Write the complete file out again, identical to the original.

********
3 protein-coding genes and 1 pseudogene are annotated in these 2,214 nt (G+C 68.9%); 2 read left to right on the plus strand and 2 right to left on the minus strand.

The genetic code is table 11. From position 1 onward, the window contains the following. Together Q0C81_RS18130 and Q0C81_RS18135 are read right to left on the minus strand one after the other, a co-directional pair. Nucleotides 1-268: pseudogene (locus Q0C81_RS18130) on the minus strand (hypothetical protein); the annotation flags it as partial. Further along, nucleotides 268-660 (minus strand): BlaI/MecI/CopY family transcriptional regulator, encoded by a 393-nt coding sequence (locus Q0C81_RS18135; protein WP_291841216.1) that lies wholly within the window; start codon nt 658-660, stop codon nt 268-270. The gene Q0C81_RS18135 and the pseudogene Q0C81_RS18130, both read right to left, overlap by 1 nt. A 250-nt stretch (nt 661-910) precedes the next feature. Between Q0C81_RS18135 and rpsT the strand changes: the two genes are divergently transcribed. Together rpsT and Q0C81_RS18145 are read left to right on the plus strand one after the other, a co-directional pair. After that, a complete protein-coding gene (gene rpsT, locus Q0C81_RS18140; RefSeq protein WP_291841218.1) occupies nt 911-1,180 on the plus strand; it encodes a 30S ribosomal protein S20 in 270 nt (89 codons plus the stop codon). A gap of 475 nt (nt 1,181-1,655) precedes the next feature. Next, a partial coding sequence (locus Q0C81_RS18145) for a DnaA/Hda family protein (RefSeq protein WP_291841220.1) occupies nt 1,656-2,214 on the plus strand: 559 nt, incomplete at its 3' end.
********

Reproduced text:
3 protein-coding genes and 1 pseudogene are annotated in these 2,214 nt (G+C 68.9%); 2 read left to right on the plus strand and 2 right to left on the minus strand.

The genetic code is table 11. From position 1 onward, the window contains the following. Together Q0C81_RS18130 and Q0C81_RS18135 are read right to left on the minus strand one after the other, a co-directional pair. Nucleotides 1-268: pseudogene (locus Q0C81_RS18130) on the minus strand (hypothetical protein); the annotation flags it as partial. Further along, nucleotides 268-660 (minus strand): BlaI/MecI/CopY family transcriptional regulator, encoded by a 393-nt coding sequence (locus Q0C81_RS18135; protein WP_291841216.1) that lies wholly within the window; start codon nt 658-660, stop codon nt 268-270. The gene Q0C81_RS18135 and the pseudogene Q0C81_RS18130, both read right to left, overlap by 1 nt. A 250-nt stretch (nt 661-910) precedes the next feature. Between Q0C81_RS18135 and rpsT the strand changes: the two genes are divergently transcribed. Together rpsT and Q0C81_RS18145 are read left to right on the plus strand one after the other, a co-directional pair. After that, a complete protein-coding gene (gene rpsT, locus Q0C81_RS18140; RefSeq protein WP_291841218.1) occupies nt 911-1,180 on the plus strand; it encodes a 30S ribosomal protein S20 in 270 nt (89 codons plus the stop codon). A gap of 475 nt (nt 1,181-1,655) precedes the next feature. Next, a partial coding sequence (locus Q0C81_RS18145) for a DnaA/Hda family protein (RefSeq protein WP_291841220.1) occupies nt 1,656-2,214 on the plus strand: 559 nt, incomplete at its 3' end.